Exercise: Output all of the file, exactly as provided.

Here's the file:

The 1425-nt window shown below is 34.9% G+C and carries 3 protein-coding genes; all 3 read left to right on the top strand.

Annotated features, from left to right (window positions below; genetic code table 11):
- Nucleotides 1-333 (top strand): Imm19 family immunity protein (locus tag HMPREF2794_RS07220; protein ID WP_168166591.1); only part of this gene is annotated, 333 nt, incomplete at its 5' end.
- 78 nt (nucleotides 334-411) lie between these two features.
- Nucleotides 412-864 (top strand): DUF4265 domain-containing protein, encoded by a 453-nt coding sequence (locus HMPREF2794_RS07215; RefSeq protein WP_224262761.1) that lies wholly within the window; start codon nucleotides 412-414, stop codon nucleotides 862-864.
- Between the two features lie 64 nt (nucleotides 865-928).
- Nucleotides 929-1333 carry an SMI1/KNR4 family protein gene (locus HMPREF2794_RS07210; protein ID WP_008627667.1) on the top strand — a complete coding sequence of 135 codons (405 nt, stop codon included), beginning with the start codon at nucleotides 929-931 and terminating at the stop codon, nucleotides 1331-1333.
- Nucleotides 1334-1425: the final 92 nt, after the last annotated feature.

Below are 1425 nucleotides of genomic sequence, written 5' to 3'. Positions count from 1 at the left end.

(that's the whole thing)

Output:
The 1425-nt window shown below is 34.9% G+C and carries 3 protein-coding genes; all 3 read left to right on the top strand.

Annotated features, from left to right (window positions below; genetic code table 11):
- Nucleotides 1-333 (top strand): Imm19 family immunity protein (locus tag HMPREF2794_RS07220; protein ID WP_168166591.1); only part of this gene is annotated, 333 nt, incomplete at its 5' end.
- 78 nt (nucleotides 334-411) lie between these two features.
- Nucleotides 412-864 (top strand): DUF4265 domain-containing protein, encoded by a 453-nt coding sequence (locus HMPREF2794_RS07215; RefSeq protein WP_224262761.1) that lies wholly within the window; start codon nucleotides 412-414, stop codon nucleotides 862-864.
- Between the two features lie 64 nt (nucleotides 865-928).
- Nucleotides 929-1333 carry an SMI1/KNR4 family protein gene (locus HMPREF2794_RS07210; protein ID WP_008627667.1) on the top strand — a complete coding sequence of 135 codons (405 nt, stop codon included), beginning with the start codon at nucleotides 929-931 and terminating at the stop codon, nucleotides 1331-1333.
- Nucleotides 1334-1425: the final 92 nt, after the last annotated feature.

Below are 1425 nucleotides of genomic sequence, written 5' to 3'. Positions count from 1 at the left end.